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On April 24, 2013, Rana Plaza, an eight-story commercial complex in Bangladesh, collapsed, killing more than 1,100 and injuring at least 2,500. The majority of the building was used as a garment factory, where workers had been ordered to return even though the rest of the building had been shut down the day before after the discovery of cracks in the building that foretold of the massive structural failure. The disaster is the worst accident in the history of the garment industry. The Ghosts of Rana Plaza website is an interactive visualization of a long-form article of the same title, written by Jason Motlagh, funded by the Pulitzer Center and published in the Spring 2014 issue of the Virginia Quarterly Review that explores the tragedy in depth one year after the building collapsed. The website is built around timelines that map out the individual stories of the six primary characters in the article. The six timelines were constructed to give a sense of the connection between these people’s lives. While Motlagh was reporting the piece, he took some photographs of garment plans in the ruins of the factory, and these became the primary aesthetic influence on the site’s design. The other main design driver was to make the site fully responsive and easy to use on mobile platforms. When viewed on a smartphone, only one active timeline is displayed, and a character icon in the top left-hand corner of the screen lets you switch timelines. The site broadens the reach of Motlagh’s reporting, investigating a story that could all too easily be forgotten.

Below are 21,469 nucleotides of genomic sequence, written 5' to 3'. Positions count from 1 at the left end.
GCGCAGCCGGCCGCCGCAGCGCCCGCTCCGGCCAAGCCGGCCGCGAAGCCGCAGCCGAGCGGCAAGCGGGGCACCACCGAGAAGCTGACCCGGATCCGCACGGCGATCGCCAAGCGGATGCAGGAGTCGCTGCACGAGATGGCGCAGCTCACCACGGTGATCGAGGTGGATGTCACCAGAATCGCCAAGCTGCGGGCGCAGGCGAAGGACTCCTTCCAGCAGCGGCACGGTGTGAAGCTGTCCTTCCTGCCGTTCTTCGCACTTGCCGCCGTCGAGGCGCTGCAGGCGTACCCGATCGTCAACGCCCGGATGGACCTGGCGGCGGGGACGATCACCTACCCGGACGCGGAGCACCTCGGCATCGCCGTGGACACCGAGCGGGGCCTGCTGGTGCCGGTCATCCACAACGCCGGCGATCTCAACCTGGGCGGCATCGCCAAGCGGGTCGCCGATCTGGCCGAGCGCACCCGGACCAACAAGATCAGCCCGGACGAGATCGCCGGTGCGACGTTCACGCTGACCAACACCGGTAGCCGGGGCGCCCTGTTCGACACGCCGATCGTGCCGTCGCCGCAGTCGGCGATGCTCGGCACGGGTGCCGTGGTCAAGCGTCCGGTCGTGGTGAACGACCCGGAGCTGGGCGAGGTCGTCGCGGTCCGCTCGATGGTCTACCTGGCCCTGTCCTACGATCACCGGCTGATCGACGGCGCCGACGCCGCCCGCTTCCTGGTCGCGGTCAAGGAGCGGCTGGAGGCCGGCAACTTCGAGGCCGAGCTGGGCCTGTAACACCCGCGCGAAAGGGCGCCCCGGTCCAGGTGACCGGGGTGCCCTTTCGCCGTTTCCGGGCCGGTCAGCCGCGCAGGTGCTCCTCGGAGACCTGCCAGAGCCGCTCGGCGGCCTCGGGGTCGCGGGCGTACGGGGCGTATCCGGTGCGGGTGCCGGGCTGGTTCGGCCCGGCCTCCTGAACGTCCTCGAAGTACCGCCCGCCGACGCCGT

ranaplaza.pulitzercenter.org/

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